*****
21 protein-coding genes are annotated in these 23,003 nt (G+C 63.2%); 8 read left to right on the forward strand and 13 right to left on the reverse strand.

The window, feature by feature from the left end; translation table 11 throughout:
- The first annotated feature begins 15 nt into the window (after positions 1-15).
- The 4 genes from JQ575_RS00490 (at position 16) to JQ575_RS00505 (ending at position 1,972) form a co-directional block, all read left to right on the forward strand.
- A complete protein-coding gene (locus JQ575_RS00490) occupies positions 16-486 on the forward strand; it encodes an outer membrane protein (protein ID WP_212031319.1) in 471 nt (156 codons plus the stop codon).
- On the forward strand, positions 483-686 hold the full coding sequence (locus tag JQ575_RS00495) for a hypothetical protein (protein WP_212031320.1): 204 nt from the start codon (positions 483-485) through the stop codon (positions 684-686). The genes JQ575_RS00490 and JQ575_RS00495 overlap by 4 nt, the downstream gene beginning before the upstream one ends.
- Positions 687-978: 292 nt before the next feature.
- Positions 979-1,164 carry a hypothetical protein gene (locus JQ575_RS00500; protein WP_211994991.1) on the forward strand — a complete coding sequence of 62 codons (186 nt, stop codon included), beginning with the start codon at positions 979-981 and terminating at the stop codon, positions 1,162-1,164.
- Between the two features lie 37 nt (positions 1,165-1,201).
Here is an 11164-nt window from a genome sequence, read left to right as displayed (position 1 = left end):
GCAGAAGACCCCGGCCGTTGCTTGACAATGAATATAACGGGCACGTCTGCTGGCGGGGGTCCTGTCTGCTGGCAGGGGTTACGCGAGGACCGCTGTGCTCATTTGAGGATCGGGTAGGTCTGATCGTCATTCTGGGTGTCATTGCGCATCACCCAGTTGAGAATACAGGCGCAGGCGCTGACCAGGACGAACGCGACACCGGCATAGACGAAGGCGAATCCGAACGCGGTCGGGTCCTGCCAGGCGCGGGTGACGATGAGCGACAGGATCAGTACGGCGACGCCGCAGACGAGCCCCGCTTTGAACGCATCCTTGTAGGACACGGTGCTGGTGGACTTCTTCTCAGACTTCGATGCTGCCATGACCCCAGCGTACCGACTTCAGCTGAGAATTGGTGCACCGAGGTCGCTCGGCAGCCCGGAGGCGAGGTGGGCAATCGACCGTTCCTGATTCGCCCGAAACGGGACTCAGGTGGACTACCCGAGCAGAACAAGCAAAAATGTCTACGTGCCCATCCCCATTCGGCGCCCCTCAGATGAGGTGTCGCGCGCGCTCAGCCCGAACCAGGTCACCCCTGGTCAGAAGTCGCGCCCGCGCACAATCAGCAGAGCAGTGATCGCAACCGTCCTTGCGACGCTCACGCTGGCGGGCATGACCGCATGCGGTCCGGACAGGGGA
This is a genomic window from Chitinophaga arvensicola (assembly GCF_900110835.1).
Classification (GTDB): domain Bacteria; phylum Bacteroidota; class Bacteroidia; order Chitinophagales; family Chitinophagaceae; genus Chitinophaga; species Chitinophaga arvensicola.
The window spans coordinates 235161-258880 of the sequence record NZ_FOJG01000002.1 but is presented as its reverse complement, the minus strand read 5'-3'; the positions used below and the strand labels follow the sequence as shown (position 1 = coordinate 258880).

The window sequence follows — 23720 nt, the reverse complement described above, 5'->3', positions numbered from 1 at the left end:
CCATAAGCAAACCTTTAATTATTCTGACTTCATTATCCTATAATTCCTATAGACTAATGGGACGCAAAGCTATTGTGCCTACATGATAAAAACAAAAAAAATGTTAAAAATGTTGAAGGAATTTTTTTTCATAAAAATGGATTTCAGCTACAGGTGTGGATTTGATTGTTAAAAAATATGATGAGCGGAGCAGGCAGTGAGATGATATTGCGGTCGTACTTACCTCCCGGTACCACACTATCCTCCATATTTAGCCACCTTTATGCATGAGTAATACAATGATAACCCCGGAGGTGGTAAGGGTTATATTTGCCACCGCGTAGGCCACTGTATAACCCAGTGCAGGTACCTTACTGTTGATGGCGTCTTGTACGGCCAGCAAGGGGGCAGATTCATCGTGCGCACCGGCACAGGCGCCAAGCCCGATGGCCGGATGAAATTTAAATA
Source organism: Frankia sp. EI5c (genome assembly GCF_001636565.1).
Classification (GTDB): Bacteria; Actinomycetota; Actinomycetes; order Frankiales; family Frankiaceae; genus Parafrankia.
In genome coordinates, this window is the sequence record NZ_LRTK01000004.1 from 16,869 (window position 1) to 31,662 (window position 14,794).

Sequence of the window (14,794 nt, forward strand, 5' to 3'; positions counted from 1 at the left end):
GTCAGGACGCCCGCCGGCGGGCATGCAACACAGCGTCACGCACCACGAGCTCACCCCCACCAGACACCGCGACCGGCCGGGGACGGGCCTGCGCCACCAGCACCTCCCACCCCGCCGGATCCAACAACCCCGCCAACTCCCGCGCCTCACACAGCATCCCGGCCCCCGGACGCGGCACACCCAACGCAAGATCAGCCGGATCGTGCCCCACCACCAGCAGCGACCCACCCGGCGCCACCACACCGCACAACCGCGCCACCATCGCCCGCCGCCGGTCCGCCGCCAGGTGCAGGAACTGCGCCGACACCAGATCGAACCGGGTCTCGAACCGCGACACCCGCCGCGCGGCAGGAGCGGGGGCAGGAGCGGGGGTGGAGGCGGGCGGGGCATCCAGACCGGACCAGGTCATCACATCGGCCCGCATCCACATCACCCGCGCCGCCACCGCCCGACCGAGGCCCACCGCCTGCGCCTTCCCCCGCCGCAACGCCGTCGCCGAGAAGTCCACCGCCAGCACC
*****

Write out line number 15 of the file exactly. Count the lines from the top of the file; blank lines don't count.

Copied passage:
The window sequence follows — 23720 nt, the reverse complement described above, 5'->3', positions numbered from 1 at the left end: